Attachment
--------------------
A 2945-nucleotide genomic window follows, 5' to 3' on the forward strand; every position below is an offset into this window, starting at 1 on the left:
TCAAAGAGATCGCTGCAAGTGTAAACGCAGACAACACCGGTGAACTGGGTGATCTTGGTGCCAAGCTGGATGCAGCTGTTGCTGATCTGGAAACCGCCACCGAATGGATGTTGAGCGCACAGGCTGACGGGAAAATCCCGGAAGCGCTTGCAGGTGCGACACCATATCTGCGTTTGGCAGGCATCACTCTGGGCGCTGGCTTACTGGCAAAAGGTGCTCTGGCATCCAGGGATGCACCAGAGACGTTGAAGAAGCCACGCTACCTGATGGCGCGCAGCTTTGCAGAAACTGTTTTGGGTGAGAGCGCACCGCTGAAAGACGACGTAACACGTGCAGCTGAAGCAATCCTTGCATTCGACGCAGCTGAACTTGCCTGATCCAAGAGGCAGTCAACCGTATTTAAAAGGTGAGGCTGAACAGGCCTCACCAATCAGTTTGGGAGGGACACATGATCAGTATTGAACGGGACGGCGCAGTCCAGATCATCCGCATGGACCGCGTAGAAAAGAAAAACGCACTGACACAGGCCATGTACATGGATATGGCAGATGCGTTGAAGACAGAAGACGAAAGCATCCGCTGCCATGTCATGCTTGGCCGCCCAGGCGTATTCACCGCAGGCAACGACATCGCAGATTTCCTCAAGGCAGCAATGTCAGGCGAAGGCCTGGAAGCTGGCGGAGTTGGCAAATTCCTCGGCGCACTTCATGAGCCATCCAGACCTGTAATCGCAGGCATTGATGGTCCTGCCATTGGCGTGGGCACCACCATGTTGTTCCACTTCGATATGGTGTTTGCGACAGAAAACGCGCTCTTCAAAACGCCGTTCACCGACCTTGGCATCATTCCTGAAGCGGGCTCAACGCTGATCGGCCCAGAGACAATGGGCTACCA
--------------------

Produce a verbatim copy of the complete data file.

A 2945-nucleotide genomic window follows, 5' to 3' on the forward strand; every position below is an offset into this window, starting at 1 on the left:
TCAAAGAGATCGCTGCAAGTGTAAACGCAGACAACACCGGTGAACTGGGTGATCTTGGTGCCAAGCTGGATGCAGCTGTTGCTGATCTGGAAACCGCCACCGAATGGATGTTGAGCGCACAGGCTGACGGGAAAATCCCGGAAGCGCTTGCAGGTGCGACACCATATCTGCGTTTGGCAGGCATCACTCTGGGCGCTGGCTTACTGGCAAAAGGTGCTCTGGCATCCAGGGATGCACCAGAGACGTTGAAGAAGCCACGCTACCTGATGGCGCGCAGCTTTGCAGAAACTGTTTTGGGTGAGAGCGCACCGCTGAAAGACGACGTAACACGTGCAGCTGAAGCAATCCTTGCATTCGACGCAGCTGAACTTGCCTGATCCAAGAGGCAGTCAACCGTATTTAAAAGGTGAGGCTGAACAGGCCTCACCAATCAGTTTGGGAGGGACACATGATCAGTATTGAACGGGACGGCGCAGTCCAGATCATCCGCATGGACCGCGTAGAAAAGAAAAACGCACTGACACAGGCCATGTACATGGATATGGCAGATGCGTTGAAGACAGAAGACGAAAGCATCCGCTGCCATGTCATGCTTGGCCGCCCAGGCGTATTCACCGCAGGCAACGACATCGCAGATTTCCTCAAGGCAGCAATGTCAGGCGAAGGCCTGGAAGCTGGCGGAGTTGGCAAATTCCTCGGCGCACTTCATGAGCCATCCAGACCTGTAATCGCAGGCATTGATGGTCCTGCCATTGGCGTGGGCACCACCATGTTGTTCCACTTCGATATGGTGTTTGCGACAGAAAACGCGCTCTTCAAAACGCCGTTCACCGACCTTGGCATCATTCCTGAAGCGGGCTCAACGCTGATCGGCCCAGAGACAATGGGCTACCA